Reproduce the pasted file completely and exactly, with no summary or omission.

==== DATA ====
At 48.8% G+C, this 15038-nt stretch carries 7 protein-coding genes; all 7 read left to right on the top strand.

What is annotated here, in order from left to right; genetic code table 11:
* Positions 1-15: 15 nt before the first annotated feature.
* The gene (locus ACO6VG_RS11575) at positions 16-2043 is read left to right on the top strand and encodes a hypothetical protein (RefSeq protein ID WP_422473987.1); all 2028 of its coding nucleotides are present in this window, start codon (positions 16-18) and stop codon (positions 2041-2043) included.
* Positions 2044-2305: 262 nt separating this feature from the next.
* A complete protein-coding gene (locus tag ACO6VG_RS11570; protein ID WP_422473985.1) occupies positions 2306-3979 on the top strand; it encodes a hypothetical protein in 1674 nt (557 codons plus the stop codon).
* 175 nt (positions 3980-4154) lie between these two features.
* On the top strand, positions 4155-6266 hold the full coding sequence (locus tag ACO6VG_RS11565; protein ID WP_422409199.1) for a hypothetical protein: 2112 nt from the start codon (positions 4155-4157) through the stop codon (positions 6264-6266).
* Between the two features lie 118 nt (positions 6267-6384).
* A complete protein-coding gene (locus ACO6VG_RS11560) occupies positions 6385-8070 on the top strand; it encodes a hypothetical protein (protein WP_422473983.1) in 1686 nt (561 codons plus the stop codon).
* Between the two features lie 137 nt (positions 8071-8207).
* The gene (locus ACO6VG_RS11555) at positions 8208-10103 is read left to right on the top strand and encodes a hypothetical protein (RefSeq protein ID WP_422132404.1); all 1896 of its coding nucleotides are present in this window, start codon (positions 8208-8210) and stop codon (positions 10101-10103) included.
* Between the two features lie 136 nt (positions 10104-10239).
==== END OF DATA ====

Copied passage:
At 48.8% G+C, this 15038-nt stretch carries 7 protein-coding genes; all 7 read left to right on the top strand.

What is annotated here, in order from left to right; genetic code table 11:
* Positions 1-15: 15 nt before the first annotated feature.
* The gene (locus ACO6VG_RS11575) at positions 16-2043 is read left to right on the top strand and encodes a hypothetical protein (RefSeq protein ID WP_422473987.1); all 2028 of its coding nucleotides are present in this window, start codon (positions 16-18) and stop codon (positions 2041-2043) included.
* Positions 2044-2305: 262 nt separating this feature from the next.
* A complete protein-coding gene (locus tag ACO6VG_RS11570; protein ID WP_422473985.1) occupies positions 2306-3979 on the top strand; it encodes a hypothetical protein in 1674 nt (557 codons plus the stop codon).
* 175 nt (positions 3980-4154) lie between these two features.
* On the top strand, positions 4155-6266 hold the full coding sequence (locus tag ACO6VG_RS11565; protein ID WP_422409199.1) for a hypothetical protein: 2112 nt from the start codon (positions 4155-4157) through the stop codon (positions 6264-6266).
* Between the two features lie 118 nt (positions 6267-6384).
* A complete protein-coding gene (locus ACO6VG_RS11560) occupies positions 6385-8070 on the top strand; it encodes a hypothetical protein (protein WP_422473983.1) in 1686 nt (561 codons plus the stop codon).
* Between the two features lie 137 nt (positions 8071-8207).
* The gene (locus ACO6VG_RS11555) at positions 8208-10103 is read left to right on the top strand and encodes a hypothetical protein (RefSeq protein ID WP_422132404.1); all 1896 of its coding nucleotides are present in this window, start codon (positions 8208-8210) and stop codon (positions 10101-10103) included.
* Between the two features lie 136 nt (positions 10104-10239).